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Welcome to the Tech Labs Report from Zignal Labs, your latest dive into the issues currently driving conversations in tech. For today’s report, we’re using media intelligence to analyze the tech industry’s response to the recent unrest at the US Capitol, in which rioters, driven in part by false and misleading narratives about fraud in the 2020 Election, sought to disrupt the counting of electoral votes.

Keep reading as we tackle questions like:

  1. What’s dominating the tech conversation in the wake of the January 6 unrest?
  2. What do companies’ responses say about the nature of narrative-borne risk?
  3. What can companies do to help prevent recurrences of events like these?

Be sure to catch our Virtual Town Hall to learn how to protect your brand from narrative-borne risk.

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All Eyes on Big Tech

The unrest at the US Capitol on Wednesday, January 6, sent shock waves throughout digital and social media. But by the end of that week, another topic had sprung to the forefront of the conversation: the swift and decisive moves some large tech companies made in response to the event. Donald Trump was blocked from major social media platforms; Shopify and major app marketplaces dropped Parler, a site that had become a major online forum for right-wing conservatives. 

Using Zignal media intelligence, we analyzed the conversation using a sample of Big Tech companies – specifically: Facebook, Google, Amazon, and Apple. Many of these companies had already seen surges in mentions several weeks earlier, possibly in response to the antitrust lawsuit against Facebook shining a light on the question of monopolies in tech. But during the week of the Capitol unrest, we found an additional spike in mentions of these companies, driven in part by discussion of moves like dropping Parler and deplatforming President Trump.

Line graph of mentions of several large tech companies, with spike on the week of the Capitol unrest

Mentions of several big tech companies over the past year, with a spike on the week of the Capitol unrest.

Learn more about media intelligence for tech companies on our Technology Industry Page.

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Broadening the Scope of Narrative-Borne Risk

The events at the Capitol are just the latest instance of mis- and disinformation narratives jumping from online forums to the physical world. And Big Tech’s response represents an interesting intersection of two of the biggest issues in brand communications over the past year: narrative-borne risk and corporate social responsibility (CSR). Before we go any further, let’s define these terms:

  • Narrative-borne risk: The threat of sustained online conversations, including those based on mis- and disinformation narratives, causing reputational, monetary, or even physical damage to brands or public entities.
  • Corporate social responsibility: A critical business objective that enables a company to achieve positive social change. In 2020, this largely manifested in the efforts by many companies, under pressure from the public, to take a public stance on tumultuous social events such as Black Lives Matter protests and the COVID-19 pandemic.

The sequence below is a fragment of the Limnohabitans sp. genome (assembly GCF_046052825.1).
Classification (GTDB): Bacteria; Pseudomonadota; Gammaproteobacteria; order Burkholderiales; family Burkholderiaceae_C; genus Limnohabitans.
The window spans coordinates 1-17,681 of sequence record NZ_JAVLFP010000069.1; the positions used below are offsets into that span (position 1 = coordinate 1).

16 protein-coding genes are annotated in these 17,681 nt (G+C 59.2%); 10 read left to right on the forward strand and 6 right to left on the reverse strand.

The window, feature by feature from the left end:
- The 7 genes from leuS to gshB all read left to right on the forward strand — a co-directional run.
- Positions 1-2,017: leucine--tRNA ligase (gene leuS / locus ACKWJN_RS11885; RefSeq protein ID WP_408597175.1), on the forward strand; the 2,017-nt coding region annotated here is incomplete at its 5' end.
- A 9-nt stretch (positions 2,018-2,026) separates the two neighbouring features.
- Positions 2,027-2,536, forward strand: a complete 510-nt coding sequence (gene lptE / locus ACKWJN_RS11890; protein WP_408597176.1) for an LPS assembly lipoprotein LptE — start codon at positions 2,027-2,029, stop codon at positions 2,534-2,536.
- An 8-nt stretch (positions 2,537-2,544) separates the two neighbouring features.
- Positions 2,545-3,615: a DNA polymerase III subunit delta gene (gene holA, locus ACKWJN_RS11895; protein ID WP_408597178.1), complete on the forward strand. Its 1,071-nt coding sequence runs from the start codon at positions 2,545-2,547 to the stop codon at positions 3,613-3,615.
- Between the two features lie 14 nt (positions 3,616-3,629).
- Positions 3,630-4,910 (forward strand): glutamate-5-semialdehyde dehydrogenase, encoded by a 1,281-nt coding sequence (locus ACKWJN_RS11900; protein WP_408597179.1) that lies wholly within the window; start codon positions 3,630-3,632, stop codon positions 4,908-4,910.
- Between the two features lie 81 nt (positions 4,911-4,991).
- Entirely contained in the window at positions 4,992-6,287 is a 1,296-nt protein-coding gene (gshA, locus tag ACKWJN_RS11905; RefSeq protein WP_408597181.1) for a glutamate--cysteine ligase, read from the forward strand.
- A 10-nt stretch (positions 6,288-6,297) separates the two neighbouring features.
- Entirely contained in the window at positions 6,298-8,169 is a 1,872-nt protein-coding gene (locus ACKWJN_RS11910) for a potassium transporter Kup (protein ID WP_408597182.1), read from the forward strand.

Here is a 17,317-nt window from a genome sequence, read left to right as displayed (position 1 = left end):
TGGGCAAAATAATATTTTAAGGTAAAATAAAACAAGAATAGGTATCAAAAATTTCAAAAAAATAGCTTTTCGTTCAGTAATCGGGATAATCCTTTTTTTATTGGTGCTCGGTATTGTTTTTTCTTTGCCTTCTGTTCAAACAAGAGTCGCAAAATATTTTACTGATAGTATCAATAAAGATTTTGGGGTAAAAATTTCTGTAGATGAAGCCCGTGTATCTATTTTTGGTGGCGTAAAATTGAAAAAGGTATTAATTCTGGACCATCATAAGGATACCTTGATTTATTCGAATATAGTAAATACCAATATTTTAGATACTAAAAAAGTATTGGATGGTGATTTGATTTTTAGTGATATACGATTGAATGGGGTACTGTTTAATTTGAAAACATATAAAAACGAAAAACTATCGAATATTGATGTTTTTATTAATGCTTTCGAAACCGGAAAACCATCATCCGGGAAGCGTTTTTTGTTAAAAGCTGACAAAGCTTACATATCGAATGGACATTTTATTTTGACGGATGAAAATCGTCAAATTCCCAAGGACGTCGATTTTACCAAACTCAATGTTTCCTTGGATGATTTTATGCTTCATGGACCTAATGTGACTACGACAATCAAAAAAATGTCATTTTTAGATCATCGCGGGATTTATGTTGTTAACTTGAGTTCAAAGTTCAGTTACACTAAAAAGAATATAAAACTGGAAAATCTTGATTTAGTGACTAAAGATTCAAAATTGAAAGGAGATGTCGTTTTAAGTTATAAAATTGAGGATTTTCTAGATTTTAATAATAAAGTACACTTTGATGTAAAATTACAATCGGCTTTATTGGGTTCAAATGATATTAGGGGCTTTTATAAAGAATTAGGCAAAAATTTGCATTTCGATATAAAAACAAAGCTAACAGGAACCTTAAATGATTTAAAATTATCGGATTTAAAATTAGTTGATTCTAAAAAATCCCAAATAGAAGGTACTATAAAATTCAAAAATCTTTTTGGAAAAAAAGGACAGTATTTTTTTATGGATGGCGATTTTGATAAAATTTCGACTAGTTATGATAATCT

Learn more about CSR, and how brands can implement successful CSR initiatives, in our guide.

“The responses we’ve seen from tech companies to the Capitol unrest show that corporate actions against narrative-borne risk aren’t always primarily intended to protect the company in question, but the public good.”

Typically, when we talk about narrative-borne risk, we’re talking about narratives that can have a direct impact on brands. But the responses we’ve seen from tech companies to the Capitol unrest show that corporate actions against narrative-borne risk aren’t always primarily intended to protect the company in question, but the public good. The election fraud narratives that largely drove the riot didn’t center on companies like Google or Apple, and didn’t pose a direct threat to them. But those companies nonetheless recognized that taking action was a CSR imperative: it would both serve the public good, and demonstrate that they recognize their role in shaping the society in which they operate – a critical element of brand protection today.

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Taking a More Proactive Approach

Blocking accounts and dropping apps in the wake of a violent event is, by definition, a reactive approach to dealing with such issues. How can companies and officials use media intelligence to be more proactive and get ahead of future incidents? 

In the leadup to the Capitol riot, there were warning signs across digital and social media. Zignal was featured in numerous news articles showing how media intelligence provided key insights before, during, and after the event. Armed with intelligence like this, tech companies and officials can make sure they’re ready for the next time an online narrative begins to show signs it may have consequences in the physical world. 

See all of our contributions to press coverage of the Capitol unrest on our press page.

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Methodology

This analysis was conducted using Zignal’s “Technology Industry 2020” environment. We filtered using keywords and hashtags related to large tech companies to analyze the impact of the Capitol unrest on conversations related to the tech industry. Regarding mis- and disinformation: Please note that Zignal Labs does not determine what is true or false. Rather, Zignal looks at stories and themes that surface in the media and provides data regarding origin, spread, degree of automation involved in the spread, and the like.